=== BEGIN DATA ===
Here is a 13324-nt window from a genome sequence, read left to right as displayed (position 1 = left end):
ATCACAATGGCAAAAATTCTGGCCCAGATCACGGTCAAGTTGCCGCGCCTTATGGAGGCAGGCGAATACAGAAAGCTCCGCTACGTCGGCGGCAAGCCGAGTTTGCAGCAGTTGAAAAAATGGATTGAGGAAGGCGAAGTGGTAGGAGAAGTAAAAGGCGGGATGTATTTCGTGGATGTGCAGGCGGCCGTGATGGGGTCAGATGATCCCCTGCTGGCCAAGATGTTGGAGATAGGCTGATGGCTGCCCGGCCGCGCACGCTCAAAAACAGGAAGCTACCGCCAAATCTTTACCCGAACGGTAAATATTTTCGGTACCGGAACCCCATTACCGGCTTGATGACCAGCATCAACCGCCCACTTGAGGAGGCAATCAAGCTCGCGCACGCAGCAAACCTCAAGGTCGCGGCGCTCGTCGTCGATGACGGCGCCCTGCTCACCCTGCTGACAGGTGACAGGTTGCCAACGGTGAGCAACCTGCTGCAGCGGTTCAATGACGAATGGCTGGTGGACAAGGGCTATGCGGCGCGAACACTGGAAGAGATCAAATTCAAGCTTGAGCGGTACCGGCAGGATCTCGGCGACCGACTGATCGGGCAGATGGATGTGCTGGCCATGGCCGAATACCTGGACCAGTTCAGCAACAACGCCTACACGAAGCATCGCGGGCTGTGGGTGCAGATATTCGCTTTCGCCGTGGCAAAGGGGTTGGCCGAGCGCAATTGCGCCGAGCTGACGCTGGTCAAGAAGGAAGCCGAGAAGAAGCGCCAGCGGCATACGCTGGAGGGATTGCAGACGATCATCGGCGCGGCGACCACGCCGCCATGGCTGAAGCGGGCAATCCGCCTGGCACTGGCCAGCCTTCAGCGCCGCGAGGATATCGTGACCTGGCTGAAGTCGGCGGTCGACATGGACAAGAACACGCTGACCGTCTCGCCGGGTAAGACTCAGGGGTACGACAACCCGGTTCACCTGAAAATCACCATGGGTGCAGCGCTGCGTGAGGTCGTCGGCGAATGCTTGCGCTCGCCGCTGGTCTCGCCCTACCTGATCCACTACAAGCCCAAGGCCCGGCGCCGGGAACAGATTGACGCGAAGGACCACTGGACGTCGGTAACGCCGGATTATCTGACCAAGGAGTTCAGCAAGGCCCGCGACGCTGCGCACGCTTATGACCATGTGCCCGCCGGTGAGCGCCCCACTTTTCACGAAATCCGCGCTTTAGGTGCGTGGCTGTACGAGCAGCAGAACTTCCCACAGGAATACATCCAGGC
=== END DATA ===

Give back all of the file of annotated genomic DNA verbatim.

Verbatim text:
Here is a 13324-nt window from a genome sequence, read left to right as displayed (position 1 = left end):
ATCACAATGGCAAAAATTCTGGCCCAGATCACGGTCAAGTTGCCGCGCCTTATGGAGGCAGGCGAATACAGAAAGCTCCGCTACGTCGGCGGCAAGCCGAGTTTGCAGCAGTTGAAAAAATGGATTGAGGAAGGCGAAGTGGTAGGAGAAGTAAAAGGCGGGATGTATTTCGTGGATGTGCAGGCGGCCGTGATGGGGTCAGATGATCCCCTGCTGGCCAAGATGTTGGAGATAGGCTGATGGCTGCCCGGCCGCGCACGCTCAAAAACAGGAAGCTACCGCCAAATCTTTACCCGAACGGTAAATATTTTCGGTACCGGAACCCCATTACCGGCTTGATGACCAGCATCAACCGCCCACTTGAGGAGGCAATCAAGCTCGCGCACGCAGCAAACCTCAAGGTCGCGGCGCTCGTCGTCGATGACGGCGCCCTGCTCACCCTGCTGACAGGTGACAGGTTGCCAACGGTGAGCAACCTGCTGCAGCGGTTCAATGACGAATGGCTGGTGGACAAGGGCTATGCGGCGCGAACACTGGAAGAGATCAAATTCAAGCTTGAGCGGTACCGGCAGGATCTCGGCGACCGACTGATCGGGCAGATGGATGTGCTGGCCATGGCCGAATACCTGGACCAGTTCAGCAACAACGCCTACACGAAGCATCGCGGGCTGTGGGTGCAGATATTCGCTTTCGCCGTGGCAAAGGGGTTGGCCGAGCGCAATTGCGCCGAGCTGACGCTGGTCAAGAAGGAAGCCGAGAAGAAGCGCCAGCGGCATACGCTGGAGGGATTGCAGACGATCATCGGCGCGGCGACCACGCCGCCATGGCTGAAGCGGGCAATCCGCCTGGCACTGGCCAGCCTTCAGCGCCGCGAGGATATCGTGACCTGGCTGAAGTCGGCGGTCGACATGGACAAGAACACGCTGACCGTCTCGCCGGGTAAGACTCAGGGGTACGACAACCCGGTTCACCTGAAAATCACCATGGGTGCAGCGCTGCGTGAGGTCGTCGGCGAATGCTTGCGCTCGCCGCTGGTCTCGCCCTACCTGATCCACTACAAGCCCAAGGCCCGGCGCCGGGAACAGATTGACGCGAAGGACCACTGGACGTCGGTAACGCCGGATTATCTGACCAAGGAGTTCAGCAAGGCCCGCGACGCTGCGCACGCTTATGACCATGTGCCCGCCGGTGAGCGCCCCACTTTTCACGAAATCCGCGCTTTAGGTGCGTGGCTGTACGAGCAGCAGAACTTCCCACAGGAATACATCCAGGC